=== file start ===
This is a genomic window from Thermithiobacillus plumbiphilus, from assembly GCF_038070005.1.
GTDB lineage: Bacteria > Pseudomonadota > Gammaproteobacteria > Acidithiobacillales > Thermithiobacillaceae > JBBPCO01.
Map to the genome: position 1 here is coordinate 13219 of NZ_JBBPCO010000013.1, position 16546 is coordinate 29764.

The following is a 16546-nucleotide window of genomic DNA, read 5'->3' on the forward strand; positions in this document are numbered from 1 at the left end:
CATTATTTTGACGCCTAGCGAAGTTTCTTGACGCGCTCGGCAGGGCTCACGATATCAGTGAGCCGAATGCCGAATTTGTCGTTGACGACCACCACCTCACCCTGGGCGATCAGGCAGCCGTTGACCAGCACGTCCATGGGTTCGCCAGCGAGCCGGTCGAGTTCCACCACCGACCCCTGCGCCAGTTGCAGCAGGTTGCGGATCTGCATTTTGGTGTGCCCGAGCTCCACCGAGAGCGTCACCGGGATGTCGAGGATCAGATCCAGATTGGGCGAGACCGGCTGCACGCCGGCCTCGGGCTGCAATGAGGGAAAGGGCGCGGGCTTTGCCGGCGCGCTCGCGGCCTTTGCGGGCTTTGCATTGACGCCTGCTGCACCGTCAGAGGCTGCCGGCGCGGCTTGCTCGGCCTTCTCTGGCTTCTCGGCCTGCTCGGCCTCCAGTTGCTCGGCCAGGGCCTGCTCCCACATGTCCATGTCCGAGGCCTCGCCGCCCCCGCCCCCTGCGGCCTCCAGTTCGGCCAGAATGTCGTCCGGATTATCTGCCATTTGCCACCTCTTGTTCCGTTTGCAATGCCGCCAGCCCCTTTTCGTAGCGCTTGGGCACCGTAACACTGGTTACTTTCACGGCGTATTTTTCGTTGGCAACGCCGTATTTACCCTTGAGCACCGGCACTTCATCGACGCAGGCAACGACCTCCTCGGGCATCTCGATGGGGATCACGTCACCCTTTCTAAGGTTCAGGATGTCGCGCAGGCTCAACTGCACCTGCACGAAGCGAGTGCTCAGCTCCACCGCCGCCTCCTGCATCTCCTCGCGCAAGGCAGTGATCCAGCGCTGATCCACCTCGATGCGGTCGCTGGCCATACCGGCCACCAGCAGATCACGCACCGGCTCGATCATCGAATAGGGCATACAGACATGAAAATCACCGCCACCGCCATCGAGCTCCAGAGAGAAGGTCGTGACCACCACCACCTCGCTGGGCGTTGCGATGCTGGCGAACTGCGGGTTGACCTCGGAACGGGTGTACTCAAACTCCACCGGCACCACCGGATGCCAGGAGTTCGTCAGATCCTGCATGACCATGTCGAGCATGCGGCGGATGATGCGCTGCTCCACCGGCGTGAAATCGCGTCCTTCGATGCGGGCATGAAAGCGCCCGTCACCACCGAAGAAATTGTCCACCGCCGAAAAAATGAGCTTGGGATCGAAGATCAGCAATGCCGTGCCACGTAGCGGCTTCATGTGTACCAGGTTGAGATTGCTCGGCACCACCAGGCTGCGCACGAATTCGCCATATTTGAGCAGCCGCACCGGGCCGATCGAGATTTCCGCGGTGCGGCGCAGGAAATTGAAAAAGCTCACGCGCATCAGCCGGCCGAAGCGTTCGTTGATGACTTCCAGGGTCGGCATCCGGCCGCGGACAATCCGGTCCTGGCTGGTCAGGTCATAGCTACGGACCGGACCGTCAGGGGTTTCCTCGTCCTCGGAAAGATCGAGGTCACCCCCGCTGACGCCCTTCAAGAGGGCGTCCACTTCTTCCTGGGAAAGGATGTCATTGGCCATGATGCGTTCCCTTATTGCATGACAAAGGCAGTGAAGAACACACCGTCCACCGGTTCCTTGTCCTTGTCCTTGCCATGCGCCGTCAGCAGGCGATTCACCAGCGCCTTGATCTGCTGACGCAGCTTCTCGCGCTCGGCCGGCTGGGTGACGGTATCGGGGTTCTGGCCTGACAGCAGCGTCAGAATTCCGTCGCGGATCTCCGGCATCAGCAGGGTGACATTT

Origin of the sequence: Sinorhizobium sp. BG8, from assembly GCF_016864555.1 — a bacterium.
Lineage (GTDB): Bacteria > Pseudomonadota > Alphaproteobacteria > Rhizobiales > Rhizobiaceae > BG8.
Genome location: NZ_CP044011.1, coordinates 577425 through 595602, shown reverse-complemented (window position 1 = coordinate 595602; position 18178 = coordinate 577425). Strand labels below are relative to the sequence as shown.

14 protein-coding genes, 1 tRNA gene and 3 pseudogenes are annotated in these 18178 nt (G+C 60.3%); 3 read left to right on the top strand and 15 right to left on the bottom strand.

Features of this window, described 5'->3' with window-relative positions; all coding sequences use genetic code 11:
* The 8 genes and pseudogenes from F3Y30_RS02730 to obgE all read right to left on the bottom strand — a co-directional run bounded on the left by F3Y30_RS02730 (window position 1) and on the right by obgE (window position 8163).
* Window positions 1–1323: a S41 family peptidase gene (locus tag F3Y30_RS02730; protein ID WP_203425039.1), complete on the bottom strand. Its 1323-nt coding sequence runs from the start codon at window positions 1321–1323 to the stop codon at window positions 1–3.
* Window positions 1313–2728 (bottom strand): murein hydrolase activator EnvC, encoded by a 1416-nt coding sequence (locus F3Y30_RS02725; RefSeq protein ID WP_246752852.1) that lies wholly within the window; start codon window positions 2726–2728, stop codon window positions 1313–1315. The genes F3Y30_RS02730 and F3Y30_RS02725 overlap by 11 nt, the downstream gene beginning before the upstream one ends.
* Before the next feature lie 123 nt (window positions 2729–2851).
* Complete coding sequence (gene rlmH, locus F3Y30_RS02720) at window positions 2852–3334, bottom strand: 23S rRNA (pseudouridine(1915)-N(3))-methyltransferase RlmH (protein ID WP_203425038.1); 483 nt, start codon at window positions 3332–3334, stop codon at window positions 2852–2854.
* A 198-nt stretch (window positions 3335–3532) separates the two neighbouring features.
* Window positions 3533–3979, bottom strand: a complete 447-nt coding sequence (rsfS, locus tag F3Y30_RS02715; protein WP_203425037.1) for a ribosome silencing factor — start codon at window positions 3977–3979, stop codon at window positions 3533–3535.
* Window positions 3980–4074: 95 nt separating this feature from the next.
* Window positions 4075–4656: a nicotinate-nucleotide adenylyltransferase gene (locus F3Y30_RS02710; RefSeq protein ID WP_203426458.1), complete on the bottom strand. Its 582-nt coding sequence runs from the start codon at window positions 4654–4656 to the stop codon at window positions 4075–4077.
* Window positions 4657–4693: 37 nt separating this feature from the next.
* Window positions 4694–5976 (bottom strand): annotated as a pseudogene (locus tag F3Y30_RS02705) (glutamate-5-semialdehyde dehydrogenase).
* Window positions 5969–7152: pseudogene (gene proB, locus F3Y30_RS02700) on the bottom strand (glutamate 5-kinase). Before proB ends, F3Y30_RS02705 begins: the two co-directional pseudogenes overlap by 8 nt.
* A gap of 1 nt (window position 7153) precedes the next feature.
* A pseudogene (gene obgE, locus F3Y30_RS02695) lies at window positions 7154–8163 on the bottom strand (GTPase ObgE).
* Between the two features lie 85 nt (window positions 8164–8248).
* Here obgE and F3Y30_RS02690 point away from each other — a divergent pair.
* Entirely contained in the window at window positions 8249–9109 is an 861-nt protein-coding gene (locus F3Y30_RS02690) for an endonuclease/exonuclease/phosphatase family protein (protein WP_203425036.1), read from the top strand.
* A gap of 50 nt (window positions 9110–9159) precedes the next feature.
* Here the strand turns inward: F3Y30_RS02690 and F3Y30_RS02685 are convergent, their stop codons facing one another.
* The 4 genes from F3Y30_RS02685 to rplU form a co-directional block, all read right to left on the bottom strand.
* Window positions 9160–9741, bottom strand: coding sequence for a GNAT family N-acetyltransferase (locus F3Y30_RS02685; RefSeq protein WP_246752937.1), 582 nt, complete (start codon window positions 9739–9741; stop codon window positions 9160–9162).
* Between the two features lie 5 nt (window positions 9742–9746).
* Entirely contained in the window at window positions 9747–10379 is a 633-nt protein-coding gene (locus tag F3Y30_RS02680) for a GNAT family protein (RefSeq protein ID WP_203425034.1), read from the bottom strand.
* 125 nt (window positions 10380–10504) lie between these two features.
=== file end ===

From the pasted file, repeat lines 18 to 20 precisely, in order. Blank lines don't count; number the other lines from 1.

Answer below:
* Window positions 3980–4074: 95 nt separating this feature from the next.
* Window positions 4075–4656: a nicotinate-nucleotide adenylyltransferase gene (locus F3Y30_RS02710; RefSeq protein ID WP_203426458.1), complete on the bottom strand. Its 582-nt coding sequence runs from the start codon at window positions 4654–4656 to the stop codon at window positions 4075–4077.
* Window positions 4657–4693: 37 nt separating this feature from the next.